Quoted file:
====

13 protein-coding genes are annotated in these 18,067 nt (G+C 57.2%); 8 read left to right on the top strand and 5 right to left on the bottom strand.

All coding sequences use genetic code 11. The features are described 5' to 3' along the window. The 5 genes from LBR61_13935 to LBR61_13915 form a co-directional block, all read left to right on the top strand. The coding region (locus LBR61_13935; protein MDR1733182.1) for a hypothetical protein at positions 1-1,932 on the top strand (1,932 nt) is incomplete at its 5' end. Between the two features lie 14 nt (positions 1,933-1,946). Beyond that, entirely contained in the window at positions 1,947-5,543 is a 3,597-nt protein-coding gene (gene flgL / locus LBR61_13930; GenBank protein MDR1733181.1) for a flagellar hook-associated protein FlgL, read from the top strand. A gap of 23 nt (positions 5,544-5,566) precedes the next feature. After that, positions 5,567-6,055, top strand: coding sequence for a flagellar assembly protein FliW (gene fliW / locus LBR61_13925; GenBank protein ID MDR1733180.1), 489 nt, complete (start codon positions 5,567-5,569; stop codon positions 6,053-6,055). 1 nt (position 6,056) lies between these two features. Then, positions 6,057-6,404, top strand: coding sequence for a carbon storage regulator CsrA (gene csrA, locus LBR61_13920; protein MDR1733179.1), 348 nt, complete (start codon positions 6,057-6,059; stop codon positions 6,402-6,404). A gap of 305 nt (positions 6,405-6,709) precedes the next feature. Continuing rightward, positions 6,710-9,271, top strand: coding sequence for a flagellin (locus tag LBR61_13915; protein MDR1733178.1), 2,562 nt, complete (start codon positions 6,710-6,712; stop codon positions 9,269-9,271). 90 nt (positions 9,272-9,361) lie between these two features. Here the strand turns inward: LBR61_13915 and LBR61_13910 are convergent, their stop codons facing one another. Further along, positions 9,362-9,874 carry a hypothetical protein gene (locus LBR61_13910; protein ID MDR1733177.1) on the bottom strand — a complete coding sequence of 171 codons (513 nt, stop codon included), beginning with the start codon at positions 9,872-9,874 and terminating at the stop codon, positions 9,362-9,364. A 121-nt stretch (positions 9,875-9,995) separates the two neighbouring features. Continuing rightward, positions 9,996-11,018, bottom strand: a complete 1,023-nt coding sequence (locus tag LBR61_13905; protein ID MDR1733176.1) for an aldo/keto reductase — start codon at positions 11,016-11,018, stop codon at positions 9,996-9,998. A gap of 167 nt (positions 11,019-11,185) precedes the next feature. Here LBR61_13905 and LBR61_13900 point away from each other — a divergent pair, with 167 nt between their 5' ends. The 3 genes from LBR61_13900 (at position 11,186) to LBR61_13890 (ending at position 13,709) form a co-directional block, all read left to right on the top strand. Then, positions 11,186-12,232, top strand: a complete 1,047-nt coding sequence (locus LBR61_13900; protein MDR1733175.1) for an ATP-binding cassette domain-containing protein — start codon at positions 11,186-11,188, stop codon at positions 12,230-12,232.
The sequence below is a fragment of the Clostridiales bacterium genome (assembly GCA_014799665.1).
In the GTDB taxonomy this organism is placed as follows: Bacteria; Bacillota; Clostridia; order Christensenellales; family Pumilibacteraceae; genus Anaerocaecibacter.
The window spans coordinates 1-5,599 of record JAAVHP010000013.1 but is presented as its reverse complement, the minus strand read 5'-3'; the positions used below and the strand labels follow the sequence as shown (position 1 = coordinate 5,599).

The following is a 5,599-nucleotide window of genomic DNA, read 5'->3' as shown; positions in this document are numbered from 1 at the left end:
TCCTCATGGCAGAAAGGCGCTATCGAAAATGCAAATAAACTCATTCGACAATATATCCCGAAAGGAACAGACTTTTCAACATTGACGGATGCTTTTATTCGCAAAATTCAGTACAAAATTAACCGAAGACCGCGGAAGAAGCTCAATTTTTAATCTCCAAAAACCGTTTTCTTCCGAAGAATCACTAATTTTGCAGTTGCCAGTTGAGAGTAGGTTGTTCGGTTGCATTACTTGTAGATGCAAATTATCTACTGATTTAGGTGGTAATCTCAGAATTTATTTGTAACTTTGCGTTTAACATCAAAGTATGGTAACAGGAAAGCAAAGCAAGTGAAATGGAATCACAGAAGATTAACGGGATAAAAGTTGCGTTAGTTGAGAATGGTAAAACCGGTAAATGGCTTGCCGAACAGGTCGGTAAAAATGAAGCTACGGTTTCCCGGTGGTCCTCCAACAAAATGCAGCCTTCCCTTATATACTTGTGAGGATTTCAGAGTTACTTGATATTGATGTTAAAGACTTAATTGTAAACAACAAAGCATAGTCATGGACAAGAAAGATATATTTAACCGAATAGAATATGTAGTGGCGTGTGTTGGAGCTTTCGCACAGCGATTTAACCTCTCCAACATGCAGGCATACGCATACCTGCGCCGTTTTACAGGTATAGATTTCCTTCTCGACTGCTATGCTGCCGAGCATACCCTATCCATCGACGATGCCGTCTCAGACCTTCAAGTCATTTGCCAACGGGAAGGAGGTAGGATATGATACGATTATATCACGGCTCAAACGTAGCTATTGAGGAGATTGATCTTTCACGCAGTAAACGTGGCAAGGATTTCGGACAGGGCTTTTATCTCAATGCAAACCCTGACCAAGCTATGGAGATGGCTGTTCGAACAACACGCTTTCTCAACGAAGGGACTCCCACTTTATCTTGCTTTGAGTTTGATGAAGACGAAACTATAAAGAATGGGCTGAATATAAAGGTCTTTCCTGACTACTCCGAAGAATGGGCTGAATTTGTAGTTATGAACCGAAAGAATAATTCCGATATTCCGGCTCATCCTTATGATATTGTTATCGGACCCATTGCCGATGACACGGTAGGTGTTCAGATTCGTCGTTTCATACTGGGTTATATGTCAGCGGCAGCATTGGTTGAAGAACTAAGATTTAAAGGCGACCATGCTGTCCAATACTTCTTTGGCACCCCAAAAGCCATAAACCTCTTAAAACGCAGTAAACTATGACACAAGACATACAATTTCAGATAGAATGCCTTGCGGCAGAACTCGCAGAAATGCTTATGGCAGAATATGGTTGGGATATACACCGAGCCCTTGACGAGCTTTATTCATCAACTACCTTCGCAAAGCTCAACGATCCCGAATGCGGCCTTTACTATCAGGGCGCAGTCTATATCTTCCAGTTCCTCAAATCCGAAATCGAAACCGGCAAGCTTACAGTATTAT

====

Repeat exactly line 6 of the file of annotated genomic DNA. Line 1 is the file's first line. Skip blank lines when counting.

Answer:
The following is a 5,599-nucleotide window of genomic DNA, read 5'->3' as shown; positions in this document are numbered from 1 at the left end: